Cohn said VWE paid $22 million for the winery, brand and nearly 70 acres vineyards and land — a fact that VWE representatives were not able to disclose or comment on. But according to Cohn, he is, in fact, still in debt for those remaining two million. “I thought about calling my new label ‘For the IRS,’” he said, “But I thought that might be a little too tongue-in-cheek.”

Introducing Trestle Glen Vineyards
When Cohn sold B.R. Cohn Winery, he retained a 21-acre portion of his original 90-acre property in Glen Ellen. The 21 acres, where Cohn also resides, is planted to seven acres of Cabernet Sauvignon and one acre of Zinfandel — some of the same fruit used in previous B.R. Cohn-labeled vintages. And it’s from this sustainably-farmed, small estate that Cohn introduces his new label, Trestle Glen Vineyards.

“What I’m going to do is what I should have done in the first place,” said Cohn, adding that he plans to stay boutique, producing less than 2,000 cases annually (approximately 1,500 cases of Cabernet Sauvignon and 250 cases of Zinfandel), from only his own vineyards.

Tom Montgomery, who made wine for 20 years alongside Cohn at B.R. Cohn Winery, takes the reins as director of winemaking, and says the transition to the new brand was seamless. “Bruce sold B.R. Cohn and we pretty much dove right in,” Montgomery said. “We’re doing the same thing…the focus is still on making good Cabernet.”

Currently, the wine is produced and ages in barrel at Kunde Family Winery in the nearby town of Kenwood, Calif.

Cohn’s Trestle Glen Vineyards property takes its name from the many old train trestles remaining from the narrow-gauge railroad that ran from the city of Sonoma to Santa Rosa along Sonoma Creek in the late 1800s. Cohn’s property, which borders Sonoma Creek, has one such trestle running through it.

Always the artist, having designed album covers and marketing materials during his time as the Doobie Brothers’ manager, Cohn said that he made it a point in creating his new brand’s label to feature the train trestle. He passed his initial concept along to Trevor Swallow, former graphic designer for B.R. Cohn Winery, and the two worked together with designer Doug Stephens to refine and finalize the artwork: a 19th-century-style, sepia-toned drawing of a train hauling wine barrels.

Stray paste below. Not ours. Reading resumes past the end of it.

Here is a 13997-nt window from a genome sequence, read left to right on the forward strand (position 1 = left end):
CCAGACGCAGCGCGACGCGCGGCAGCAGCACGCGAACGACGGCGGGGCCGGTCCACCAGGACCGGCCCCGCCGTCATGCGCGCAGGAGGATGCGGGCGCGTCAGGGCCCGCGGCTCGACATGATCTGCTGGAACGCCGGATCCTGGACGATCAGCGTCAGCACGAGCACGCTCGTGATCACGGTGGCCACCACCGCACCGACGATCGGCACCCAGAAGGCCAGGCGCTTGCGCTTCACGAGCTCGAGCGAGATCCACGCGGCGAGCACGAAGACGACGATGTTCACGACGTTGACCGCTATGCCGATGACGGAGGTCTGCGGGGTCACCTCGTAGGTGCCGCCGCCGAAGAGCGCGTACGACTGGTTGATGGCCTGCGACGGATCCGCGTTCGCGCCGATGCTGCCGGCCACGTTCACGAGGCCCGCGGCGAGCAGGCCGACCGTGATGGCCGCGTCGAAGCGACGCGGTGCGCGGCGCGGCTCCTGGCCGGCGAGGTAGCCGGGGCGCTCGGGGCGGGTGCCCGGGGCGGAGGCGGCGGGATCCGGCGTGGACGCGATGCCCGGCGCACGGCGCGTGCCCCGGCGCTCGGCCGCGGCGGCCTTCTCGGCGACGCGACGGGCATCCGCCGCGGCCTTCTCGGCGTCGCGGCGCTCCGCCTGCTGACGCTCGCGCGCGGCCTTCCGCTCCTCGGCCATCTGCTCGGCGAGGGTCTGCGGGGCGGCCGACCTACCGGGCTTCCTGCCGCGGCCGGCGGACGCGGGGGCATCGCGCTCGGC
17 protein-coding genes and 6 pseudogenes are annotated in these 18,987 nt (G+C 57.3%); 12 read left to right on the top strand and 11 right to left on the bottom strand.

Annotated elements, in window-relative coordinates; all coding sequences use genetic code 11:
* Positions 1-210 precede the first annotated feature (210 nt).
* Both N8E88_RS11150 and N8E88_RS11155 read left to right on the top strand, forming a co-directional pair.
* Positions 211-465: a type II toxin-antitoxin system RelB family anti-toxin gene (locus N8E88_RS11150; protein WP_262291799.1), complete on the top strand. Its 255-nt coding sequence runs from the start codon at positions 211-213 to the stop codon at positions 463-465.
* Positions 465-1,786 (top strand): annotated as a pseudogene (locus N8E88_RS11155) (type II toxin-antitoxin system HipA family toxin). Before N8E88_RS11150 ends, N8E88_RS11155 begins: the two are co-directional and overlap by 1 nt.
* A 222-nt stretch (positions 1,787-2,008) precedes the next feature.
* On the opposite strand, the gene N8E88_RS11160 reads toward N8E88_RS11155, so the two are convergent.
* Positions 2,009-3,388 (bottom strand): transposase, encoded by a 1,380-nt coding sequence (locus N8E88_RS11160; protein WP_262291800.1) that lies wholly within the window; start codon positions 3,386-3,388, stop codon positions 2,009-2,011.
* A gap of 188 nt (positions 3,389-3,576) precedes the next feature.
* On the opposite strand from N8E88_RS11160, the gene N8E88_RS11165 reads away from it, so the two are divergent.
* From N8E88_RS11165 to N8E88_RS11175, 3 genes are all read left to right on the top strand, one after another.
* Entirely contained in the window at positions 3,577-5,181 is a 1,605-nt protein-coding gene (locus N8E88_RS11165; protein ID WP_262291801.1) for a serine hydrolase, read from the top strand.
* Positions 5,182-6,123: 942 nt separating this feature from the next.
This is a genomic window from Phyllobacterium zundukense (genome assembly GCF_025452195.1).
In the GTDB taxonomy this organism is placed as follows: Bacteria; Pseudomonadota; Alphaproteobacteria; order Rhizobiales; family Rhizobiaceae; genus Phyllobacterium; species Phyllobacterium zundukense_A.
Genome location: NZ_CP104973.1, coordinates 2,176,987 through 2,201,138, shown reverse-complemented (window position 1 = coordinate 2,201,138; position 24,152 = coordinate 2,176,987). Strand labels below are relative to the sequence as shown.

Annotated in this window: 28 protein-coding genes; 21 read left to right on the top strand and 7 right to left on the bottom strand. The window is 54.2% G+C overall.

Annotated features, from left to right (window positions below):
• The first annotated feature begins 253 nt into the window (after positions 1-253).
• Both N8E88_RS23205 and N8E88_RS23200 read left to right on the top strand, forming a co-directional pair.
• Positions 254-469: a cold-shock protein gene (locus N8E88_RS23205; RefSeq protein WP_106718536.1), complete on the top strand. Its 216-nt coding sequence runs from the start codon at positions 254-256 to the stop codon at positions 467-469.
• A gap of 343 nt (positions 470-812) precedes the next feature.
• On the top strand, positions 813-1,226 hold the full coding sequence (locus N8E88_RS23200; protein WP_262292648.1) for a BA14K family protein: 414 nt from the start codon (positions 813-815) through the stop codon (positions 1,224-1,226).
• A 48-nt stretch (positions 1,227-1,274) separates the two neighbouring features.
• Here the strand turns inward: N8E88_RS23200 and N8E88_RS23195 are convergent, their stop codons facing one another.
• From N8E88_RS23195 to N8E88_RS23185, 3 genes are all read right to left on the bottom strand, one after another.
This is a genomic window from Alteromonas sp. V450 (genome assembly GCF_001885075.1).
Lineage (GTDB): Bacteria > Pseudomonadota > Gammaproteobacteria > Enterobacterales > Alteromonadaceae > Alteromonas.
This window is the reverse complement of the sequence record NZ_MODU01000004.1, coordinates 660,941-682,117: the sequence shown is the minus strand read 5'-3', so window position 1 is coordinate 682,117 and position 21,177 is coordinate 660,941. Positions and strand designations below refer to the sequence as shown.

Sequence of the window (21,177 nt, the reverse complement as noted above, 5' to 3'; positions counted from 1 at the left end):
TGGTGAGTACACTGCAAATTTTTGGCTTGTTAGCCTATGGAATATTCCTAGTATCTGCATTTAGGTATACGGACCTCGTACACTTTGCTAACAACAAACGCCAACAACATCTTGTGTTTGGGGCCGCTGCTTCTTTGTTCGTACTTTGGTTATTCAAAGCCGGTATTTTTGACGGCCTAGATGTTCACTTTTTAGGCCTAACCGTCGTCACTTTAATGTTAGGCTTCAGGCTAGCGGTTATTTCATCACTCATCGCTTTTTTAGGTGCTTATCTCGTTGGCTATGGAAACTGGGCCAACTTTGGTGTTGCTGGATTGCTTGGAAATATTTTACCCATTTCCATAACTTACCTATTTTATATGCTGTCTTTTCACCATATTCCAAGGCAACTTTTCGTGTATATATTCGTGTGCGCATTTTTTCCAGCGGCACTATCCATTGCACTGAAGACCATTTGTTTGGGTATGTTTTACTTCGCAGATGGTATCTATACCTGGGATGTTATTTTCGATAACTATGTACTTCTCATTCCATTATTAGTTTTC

Connecting to consumers
Cohn said Trestle Glen Vineyards will sell exclusively direct-to-consumer. “Well, maybe one or two local restaurants or shops,” he added. Cohn plans to use social media, namely Instagram and Facebook, to get the word out about his new line of wines and connect with his customers. He’s also utilizing the mailing list he accumulated from his years of entertaining at the B.R. Cohn estate winery. According to Cohn, the first blast went out this week to 14,000 email addresses.

The 2017 Cabernet, which will retail at about $60 dollars per bottle, is currently in barrel but is available for purchase at a discount as a future. “You’ll have to trust us,” said Cohn, “If you liked the wines from B.R. Cohn, then you’ll like these. Same grapes, same barrel methods.”

The first vintage of Zinfandel will be his 2018 harvest, which will be ready for sale in 2019 at about $40 per bottle.

When asked about his goals for his new wine project, Cohn simply said: “My mission statement or goals are and always have been to be involved in creating world class wines…and producing the very best quality in everything I involve myself in.”